Kaiser study finds link between dementia, diabetic hypoglycemia

Kaiser study links low blood sugar in diabetics to dementia

People with diabetes whose blood sugar plummets so low that they have to go to a hospital are likelier to get dementia later in life, a new study from Kaiser Permanente shows.

The Kaiser study analyzed the medical records of more than 16,000 diabetics throughout Northern California, including the Sacramento region.

Those who went to an emergency room once or were hospitalized once for low blood sugar had at least a 29 percent greater chance of being diagnosed later with dementia. Those who had three hospital or emergency room visits were more than twice as likely to later develop dementia.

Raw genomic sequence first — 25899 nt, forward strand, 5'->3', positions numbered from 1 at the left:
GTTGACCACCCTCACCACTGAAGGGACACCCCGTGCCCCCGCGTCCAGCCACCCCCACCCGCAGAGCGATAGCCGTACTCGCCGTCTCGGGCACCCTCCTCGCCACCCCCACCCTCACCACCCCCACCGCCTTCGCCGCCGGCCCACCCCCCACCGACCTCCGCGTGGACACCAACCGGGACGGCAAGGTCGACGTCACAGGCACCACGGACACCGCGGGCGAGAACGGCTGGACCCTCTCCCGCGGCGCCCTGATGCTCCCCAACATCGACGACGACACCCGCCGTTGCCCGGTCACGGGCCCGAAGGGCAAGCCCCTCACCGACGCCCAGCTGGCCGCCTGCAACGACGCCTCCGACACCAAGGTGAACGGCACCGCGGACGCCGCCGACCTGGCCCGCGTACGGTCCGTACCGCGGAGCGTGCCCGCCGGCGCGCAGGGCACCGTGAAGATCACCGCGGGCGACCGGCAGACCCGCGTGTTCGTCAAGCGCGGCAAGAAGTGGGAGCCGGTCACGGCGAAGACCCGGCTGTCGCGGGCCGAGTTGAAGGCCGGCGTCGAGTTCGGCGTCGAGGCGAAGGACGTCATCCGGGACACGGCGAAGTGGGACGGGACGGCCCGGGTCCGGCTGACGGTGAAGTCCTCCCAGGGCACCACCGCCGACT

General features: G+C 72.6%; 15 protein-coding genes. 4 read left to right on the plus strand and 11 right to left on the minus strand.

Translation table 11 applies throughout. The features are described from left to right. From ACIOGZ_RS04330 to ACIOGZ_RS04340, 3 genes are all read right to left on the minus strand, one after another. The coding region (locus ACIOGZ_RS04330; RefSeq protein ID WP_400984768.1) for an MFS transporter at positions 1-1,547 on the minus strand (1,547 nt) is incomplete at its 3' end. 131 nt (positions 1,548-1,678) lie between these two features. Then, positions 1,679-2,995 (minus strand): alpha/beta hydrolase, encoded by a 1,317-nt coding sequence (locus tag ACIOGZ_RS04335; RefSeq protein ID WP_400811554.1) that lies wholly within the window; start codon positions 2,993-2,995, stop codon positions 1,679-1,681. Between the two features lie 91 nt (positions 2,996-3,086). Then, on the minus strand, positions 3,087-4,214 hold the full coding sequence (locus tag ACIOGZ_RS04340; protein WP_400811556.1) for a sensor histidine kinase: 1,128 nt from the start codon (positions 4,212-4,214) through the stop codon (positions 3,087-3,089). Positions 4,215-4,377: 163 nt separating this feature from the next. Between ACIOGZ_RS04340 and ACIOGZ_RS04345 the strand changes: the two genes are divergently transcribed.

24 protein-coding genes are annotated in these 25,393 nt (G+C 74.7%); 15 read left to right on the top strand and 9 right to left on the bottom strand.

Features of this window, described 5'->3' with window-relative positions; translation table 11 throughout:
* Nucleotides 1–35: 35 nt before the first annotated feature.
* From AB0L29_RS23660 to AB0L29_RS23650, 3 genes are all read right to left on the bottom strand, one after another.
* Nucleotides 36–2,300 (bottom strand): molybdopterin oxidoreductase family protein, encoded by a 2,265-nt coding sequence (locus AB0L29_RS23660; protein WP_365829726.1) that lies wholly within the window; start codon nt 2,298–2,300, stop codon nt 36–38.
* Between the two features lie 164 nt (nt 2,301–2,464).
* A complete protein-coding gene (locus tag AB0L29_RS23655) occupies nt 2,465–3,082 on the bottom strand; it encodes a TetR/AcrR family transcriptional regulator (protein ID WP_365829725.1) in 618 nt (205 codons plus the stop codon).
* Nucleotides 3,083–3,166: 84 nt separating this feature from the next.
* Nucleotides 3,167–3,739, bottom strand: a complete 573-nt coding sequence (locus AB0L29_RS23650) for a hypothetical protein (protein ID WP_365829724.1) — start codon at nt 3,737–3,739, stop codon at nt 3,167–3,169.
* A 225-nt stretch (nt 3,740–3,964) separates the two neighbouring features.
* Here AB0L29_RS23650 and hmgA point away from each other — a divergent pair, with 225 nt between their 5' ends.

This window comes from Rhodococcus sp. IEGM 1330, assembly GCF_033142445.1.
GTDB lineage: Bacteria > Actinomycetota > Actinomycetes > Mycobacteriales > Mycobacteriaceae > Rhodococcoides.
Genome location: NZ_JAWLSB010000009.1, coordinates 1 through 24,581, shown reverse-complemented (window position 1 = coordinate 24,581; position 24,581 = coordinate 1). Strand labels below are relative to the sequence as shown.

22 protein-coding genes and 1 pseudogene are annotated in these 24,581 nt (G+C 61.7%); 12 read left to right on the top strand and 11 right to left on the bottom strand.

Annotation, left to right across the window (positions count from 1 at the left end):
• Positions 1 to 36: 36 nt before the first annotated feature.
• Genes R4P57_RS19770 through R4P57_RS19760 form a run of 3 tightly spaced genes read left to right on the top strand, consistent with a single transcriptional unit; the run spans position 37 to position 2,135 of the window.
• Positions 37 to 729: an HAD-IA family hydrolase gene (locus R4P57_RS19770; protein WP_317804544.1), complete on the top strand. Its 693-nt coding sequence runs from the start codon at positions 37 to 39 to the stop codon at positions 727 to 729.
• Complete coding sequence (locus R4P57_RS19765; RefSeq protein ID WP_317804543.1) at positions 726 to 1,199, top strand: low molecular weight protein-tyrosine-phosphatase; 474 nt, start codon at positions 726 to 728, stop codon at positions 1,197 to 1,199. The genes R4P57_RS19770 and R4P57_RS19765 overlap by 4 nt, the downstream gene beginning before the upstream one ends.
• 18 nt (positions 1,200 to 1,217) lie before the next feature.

The study, being published in today's edition of the Journal of the American Medical Association, underscores the juggling act that diabetics and their doctors face in regulating blood sugar.

Last year, researchers stopped a major federal study in midstream when it turned out that intensive efforts to lower blood sugar to near normal levels led to more deaths for diabetics than controlling it a little less rigorously.

Blood sugar that rises too high can damage kidneys, eyes, blood vessels and the heart.

But blood sugar that sinks very low is also risky, because it can cause fainting, seizures or coma.

The Kaiser study suggests that severe bouts of low blood sugar, or hypoglycemia, might also subtly damage the brain in the long run, providing yet another reason to err on the side of slightly higher blood sugar for some diabetics.

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